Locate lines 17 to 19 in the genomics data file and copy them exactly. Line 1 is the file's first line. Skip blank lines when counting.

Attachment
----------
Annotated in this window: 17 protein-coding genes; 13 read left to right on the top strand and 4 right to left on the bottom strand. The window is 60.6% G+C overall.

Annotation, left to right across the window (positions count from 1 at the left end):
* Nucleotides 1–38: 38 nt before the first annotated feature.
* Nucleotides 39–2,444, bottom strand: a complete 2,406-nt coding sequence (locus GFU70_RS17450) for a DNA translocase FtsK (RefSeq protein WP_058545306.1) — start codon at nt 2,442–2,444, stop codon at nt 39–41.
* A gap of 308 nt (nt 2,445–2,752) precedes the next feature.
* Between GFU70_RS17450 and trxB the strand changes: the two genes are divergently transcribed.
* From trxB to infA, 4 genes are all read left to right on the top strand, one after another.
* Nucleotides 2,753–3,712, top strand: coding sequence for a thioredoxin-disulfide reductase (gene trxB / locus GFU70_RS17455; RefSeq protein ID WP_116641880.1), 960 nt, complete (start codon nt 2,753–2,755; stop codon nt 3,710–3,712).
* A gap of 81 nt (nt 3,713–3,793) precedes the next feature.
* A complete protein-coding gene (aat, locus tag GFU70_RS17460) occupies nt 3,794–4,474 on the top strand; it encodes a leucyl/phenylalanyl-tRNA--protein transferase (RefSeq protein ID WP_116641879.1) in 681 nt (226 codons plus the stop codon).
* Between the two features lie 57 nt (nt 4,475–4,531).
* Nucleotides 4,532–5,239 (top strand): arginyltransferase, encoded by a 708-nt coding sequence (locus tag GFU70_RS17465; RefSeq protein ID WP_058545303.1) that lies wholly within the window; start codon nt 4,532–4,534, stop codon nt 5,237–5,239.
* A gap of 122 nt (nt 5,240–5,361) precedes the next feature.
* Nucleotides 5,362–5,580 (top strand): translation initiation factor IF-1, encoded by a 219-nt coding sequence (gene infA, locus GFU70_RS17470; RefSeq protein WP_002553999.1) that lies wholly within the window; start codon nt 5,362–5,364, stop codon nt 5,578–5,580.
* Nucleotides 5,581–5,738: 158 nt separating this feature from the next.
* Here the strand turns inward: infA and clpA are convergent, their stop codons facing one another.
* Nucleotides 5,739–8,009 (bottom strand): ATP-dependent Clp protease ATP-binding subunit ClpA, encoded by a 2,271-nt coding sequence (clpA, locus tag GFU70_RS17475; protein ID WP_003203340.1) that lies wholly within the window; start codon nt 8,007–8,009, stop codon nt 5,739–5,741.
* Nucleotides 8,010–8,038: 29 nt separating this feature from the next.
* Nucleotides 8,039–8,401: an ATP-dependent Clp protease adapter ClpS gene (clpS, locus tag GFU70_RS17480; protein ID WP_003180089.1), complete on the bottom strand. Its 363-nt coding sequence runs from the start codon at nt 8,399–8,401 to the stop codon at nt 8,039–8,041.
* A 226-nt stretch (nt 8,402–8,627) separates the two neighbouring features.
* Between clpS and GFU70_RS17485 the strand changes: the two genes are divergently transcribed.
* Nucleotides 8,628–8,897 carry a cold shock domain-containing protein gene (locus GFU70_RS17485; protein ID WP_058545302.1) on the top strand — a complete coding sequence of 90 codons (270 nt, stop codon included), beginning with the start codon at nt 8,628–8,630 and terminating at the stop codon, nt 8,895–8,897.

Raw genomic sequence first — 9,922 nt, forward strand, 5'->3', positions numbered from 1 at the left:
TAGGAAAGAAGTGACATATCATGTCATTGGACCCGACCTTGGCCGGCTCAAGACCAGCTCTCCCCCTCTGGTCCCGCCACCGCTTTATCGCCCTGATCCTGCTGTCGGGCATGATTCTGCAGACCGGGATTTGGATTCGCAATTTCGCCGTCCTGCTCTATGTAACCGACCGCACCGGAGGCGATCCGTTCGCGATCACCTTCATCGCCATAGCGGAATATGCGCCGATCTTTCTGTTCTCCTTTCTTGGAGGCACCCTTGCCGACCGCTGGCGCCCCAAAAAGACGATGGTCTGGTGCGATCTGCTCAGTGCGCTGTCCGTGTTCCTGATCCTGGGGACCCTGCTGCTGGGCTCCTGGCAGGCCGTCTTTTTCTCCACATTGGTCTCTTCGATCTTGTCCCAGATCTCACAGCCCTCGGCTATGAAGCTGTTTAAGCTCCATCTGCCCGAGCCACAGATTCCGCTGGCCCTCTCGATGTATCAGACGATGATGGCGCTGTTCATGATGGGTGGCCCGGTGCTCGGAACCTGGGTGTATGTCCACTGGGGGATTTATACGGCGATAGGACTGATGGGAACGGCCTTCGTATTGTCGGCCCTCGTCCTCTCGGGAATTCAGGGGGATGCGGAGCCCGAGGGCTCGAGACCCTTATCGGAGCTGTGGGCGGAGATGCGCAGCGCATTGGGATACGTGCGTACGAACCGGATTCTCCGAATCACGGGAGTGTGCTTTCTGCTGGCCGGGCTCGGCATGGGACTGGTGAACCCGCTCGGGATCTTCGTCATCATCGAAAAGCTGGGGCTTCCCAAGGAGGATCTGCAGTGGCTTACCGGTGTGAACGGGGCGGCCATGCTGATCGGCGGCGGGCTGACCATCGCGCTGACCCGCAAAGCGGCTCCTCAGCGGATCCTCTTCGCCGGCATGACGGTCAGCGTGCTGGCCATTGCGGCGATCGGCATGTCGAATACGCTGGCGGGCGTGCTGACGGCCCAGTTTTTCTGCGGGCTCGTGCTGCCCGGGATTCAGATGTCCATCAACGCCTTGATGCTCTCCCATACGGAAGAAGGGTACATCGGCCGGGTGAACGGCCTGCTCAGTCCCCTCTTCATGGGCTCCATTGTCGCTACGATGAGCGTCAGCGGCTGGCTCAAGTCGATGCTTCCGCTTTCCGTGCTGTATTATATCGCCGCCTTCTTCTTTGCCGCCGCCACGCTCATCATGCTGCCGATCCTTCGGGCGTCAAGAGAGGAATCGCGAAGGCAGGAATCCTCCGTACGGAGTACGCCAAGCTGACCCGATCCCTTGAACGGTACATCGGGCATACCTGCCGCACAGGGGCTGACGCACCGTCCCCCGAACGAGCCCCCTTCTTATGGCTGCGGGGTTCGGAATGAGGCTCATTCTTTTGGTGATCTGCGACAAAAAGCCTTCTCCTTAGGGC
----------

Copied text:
* Nucleotides 5,739–8,009 (bottom strand): ATP-dependent Clp protease ATP-binding subunit ClpA, encoded by a 2,271-nt coding sequence (clpA, locus tag GFU70_RS17475; protein ID WP_003203340.1) that lies wholly within the window; start codon nt 8,007–8,009, stop codon nt 5,739–5,741.
* Nucleotides 8,010–8,038: 29 nt separating this feature from the next.
* Nucleotides 8,039–8,401: an ATP-dependent Clp protease adapter ClpS gene (clpS, locus tag GFU70_RS17480; protein ID WP_003180089.1), complete on the bottom strand. Its 363-nt coding sequence runs from the start codon at nt 8,399–8,401 to the stop codon at nt 8,039–8,041.